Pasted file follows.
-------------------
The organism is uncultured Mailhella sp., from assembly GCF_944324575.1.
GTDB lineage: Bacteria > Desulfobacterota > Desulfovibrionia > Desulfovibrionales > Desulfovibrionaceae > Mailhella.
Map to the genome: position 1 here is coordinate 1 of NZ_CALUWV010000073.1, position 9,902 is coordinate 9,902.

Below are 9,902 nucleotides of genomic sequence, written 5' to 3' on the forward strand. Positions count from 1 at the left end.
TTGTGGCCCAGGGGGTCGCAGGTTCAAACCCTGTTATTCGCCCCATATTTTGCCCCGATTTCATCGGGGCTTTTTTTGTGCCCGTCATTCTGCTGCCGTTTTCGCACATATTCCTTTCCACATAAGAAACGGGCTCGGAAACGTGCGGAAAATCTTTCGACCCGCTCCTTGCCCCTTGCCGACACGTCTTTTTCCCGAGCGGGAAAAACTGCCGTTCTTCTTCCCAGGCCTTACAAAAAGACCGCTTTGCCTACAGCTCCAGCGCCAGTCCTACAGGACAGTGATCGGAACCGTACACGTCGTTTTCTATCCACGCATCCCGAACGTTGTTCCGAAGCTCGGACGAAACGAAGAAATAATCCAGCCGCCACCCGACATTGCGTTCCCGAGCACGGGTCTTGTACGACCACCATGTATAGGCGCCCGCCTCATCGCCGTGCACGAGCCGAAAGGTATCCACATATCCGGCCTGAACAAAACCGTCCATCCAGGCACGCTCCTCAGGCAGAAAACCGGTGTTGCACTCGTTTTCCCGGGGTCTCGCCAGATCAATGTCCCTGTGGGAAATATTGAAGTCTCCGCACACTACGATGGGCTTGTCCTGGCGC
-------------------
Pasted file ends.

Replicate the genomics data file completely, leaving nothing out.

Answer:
The organism is uncultured Mailhella sp., from assembly GCF_944324575.1.
GTDB lineage: Bacteria > Desulfobacterota > Desulfovibrionia > Desulfovibrionales > Desulfovibrionaceae > Mailhella.
Map to the genome: position 1 here is coordinate 1 of NZ_CALUWV010000073.1, position 9,902 is coordinate 9,902.

Below are 9,902 nucleotides of genomic sequence, written 5' to 3' on the forward strand. Positions count from 1 at the left end.
TTGTGGCCCAGGGGGTCGCAGGTTCAAACCCTGTTATTCGCCCCATATTTTGCCCCGATTTCATCGGGGCTTTTTTTGTGCCCGTCATTCTGCTGCCGTTTTCGCACATATTCCTTTCCACATAAGAAACGGGCTCGGAAACGTGCGGAAAATCTTTCGACCCGCTCCTTGCCCCTTGCCGACACGTCTTTTTCCCGAGCGGGAAAAACTGCCGTTCTTCTTCCCAGGCCTTACAAAAAGACCGCTTTGCCTACAGCTCCAGCGCCAGTCCTACAGGACAGTGATCGGAACCGTACACGTCGTTTTCTATCCACGCATCCCGAACGTTGTTCCGAAGCTCGGACGAAACGAAGAAATAATCCAGCCGCCACCCGACATTGCGTTCCCGAGCACGGGTCTTGTACGACCACCATGTATAGGCGCCCGCCTCATCGCCGTGCACGAGCCGAAAGGTATCCACATATCCGGCCTGAACAAAACCGTCCATCCAGGCACGCTCCTCAGGCAGAAAACCGGTGTTGCACTCGTTTTCCCGGGGTCTCGCCAGATCAATGTCCCTGTGGGAAATATTGAAGTCTCCGCACACTACGATGGGCTTGTCCTGGCGC